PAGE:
Many manufacturers currently offer kitchen knives with Damascus steel blades at a premium.
Besides looking cool do such knifes have any better characteristics compared to simply good forged stainless steel kitchen knives?
At the time of my engineering degree (mid-1990s), the knowledge for true Damascus steel was lost, much like the knowledge of the recipes for the concrete used in the Roman Colosseum.
It's possible that more materials analysis has been performed since that point, as there have been a number of groups who would like to reproduce the process to determine how it compares to modern steel. (museums aren't willing to subject the known pieces to destructive testing).
With modern steel, they intentionally introduce small proportions of other metals to interrupt the crystals that form as the metal is cooled; this helps to improve the strength of the steel as there isn't a single sheer plane that could allow fractures through the whole item. They're also better able to control the cooling process, so that they can control what crystal structure forms in the steel as it's annealed and quenched.
My understanding of true Damascus steel is that it's likely two different crystaline structures, one more ductile (so it can compress to absorb more energy without failing) and the other more brittle (which can hold a sharper edge). The two work together similar to today's composite materials.
Most of the stuff sold on the market today is laminated from two or more metals. In many ways, it's more similar to the folding process of high-quality Japanese blades, but with dissimilar metals. As the sheets are mostly parallel to each other, I would suspect that the strength improvement isn't as high as the more erratic patterns in true Damascus, but this is likely countered by using metals that are independently stronger.
So, to answer the specific questions:
Most people are better off getting some decent but cheap knives and replacing them more often. Victorinox Fibrox regularly wins America's Test Kitchen's ratings of knives.
Firstly, true Damascus steel is a historical artifact--I infer you are talking about knives created from steel produced by reproduction methods which are similar.
This is a subjective question--only you can deside whether you find the value proposition favorable. The thing is, the qualities that make (reproduction) Damascus steel special and important (other than aesthetics) are perhaps more important to weaponry rather than culinary application.
The two main charactaristics that come to mind for Damascus steel, in my personal opinion, are:
Cutlery is not subjected to the same stress as weaponry, where being able to absorb impact stress without shattering is a relevant virtue.
But they are pretty.
My personal subjective opinion: no, not a good value proposition compared to good quality modern knives--either forged or stamped--like Shun, Wustof, Chicago Cutlery, Victorinox, or countless others.
As a custom knife builder my answer is simple: Yes and no. Some damascus blades are cheaply made and consist of simple layered steel or flattened steel cable that is etched to produce the lines that many people find attractive. They are definitely not worth any extra cost and in fact are easily outperformed by regular modern kitchen knives of moderate to good quality. In fact since these damascus blades are only formed from ordinary steel they will rust quite easily, must be maintained regularly and will not hold a keen edge.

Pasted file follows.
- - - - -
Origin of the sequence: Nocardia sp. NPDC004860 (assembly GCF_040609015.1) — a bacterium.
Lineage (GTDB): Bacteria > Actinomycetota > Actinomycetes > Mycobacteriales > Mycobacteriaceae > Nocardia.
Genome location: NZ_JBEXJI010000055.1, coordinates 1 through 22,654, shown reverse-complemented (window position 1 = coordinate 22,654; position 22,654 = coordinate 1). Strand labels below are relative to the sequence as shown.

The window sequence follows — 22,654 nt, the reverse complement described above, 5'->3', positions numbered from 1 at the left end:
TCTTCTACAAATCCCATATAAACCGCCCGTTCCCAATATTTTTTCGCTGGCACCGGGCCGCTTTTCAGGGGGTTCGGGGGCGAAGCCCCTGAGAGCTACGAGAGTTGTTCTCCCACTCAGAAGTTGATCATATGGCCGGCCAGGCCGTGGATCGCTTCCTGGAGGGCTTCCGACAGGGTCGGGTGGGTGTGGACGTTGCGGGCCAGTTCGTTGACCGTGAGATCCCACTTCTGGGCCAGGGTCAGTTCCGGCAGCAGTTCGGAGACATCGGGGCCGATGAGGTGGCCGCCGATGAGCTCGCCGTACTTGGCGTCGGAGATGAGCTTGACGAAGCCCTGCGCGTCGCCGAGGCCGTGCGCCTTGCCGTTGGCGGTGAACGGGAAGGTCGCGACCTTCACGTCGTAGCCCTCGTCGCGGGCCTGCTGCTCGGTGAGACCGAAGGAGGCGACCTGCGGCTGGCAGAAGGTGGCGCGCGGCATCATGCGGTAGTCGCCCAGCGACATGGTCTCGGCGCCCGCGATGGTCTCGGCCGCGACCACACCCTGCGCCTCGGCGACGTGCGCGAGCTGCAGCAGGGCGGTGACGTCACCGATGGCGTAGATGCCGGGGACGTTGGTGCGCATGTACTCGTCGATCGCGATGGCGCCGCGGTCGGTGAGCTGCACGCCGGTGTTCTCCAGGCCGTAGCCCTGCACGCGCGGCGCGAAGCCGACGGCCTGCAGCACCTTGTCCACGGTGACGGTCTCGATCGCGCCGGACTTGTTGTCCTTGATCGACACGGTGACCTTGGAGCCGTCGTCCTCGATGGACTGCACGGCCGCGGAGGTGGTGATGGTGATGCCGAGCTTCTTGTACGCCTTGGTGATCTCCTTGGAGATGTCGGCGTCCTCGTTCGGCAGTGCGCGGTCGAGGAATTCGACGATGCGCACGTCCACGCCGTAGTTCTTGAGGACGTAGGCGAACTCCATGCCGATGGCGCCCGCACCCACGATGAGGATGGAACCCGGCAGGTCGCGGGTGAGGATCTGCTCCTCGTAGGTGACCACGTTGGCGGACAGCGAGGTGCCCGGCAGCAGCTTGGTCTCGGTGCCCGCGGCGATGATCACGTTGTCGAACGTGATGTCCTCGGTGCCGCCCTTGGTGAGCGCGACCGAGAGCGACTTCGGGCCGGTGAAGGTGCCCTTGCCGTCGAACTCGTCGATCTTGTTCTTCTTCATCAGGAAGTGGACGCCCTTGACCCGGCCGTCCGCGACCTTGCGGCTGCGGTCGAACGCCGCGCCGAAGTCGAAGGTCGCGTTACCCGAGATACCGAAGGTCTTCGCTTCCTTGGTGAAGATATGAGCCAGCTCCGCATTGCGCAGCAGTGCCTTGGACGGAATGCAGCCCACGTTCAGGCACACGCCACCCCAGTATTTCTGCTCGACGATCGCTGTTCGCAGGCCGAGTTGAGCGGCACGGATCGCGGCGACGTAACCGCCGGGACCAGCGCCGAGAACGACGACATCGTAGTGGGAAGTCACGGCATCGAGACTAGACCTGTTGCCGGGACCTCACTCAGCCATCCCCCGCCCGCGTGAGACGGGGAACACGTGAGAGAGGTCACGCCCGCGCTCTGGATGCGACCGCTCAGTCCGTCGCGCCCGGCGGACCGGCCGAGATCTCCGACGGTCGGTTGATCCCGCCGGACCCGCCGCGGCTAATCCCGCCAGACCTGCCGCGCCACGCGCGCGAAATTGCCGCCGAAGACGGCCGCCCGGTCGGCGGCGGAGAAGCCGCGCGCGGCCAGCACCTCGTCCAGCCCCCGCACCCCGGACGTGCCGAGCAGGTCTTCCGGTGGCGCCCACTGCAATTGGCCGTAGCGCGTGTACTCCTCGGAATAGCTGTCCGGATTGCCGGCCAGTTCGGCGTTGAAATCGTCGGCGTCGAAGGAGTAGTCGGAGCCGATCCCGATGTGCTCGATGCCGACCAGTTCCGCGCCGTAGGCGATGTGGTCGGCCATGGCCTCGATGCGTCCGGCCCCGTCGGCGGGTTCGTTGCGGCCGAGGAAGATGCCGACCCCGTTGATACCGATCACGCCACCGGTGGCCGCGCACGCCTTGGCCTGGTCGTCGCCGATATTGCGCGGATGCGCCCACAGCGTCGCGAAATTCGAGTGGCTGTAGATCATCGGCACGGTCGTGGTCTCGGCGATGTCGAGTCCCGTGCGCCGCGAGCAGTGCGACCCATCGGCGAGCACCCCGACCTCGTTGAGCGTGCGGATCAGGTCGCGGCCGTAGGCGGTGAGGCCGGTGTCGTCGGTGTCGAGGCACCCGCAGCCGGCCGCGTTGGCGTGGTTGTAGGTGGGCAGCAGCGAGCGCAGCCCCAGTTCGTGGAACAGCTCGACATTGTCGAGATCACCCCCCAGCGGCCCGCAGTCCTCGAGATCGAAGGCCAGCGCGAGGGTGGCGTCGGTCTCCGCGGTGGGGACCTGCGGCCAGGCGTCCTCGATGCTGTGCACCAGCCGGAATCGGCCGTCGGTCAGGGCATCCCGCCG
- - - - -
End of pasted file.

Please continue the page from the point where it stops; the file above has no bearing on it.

Other types of damascus steel is made from layers of stainless steel (that results in a much more subtle pattern) but also has an inner core of high carbon specialty steel like VG-10. This type of damascus is far more expensive of course but produces a blade of superior quality as well as one that looks very cool. It will hold its edge longer because of the hardness of the inner core but will also be very durable due to the layers of more flexible and stain resistant stainless steel.
Whether or not it is worth the extra cost is entirely a personal choice. If you only use your knife to cut up hot dogs and store it in a drawer with the rest of your kitchen utensils, I'd say no. But if you use your knife extensively, like the very best and want a knife that looks (and stays) really sharp, I would say the answer is yes. But do your homework and ask questions. "Damascus" does not automatically mean better.
If you like the way a Damascus blade looks, it can be worth it. If you like a certain manufacturer and their high-end knives are damascus-clad, it can make sense to get those instead of their cheaper lines.
A modern "damascus" knife is simply two sheets of laminated damascus wallpaper around a hard, knife-steel core*. This core layer is going to determine how the knife works, how it cuts. So will the shape of the blade, the angle of the grind, shape of the handle, the weight distribution. Damascus cladding will not, it only changes the look of the knife, and it drives the price up a bit.
*Cladding a hard core with softer steel is a japanese invention. It enabled them to make swords with extremely sharp edges due to the hard core, without making the blade brittle. Soft steel is flexible, allowing the blade to flex without breaking. Damascus cladding has no functional differences to soft steel cladding. There are no downsides to it, other than the price.
Damascus steel offers no benefits over other types of good quality steel. They look cool, but don't do anything that other knives can't do much cheaper.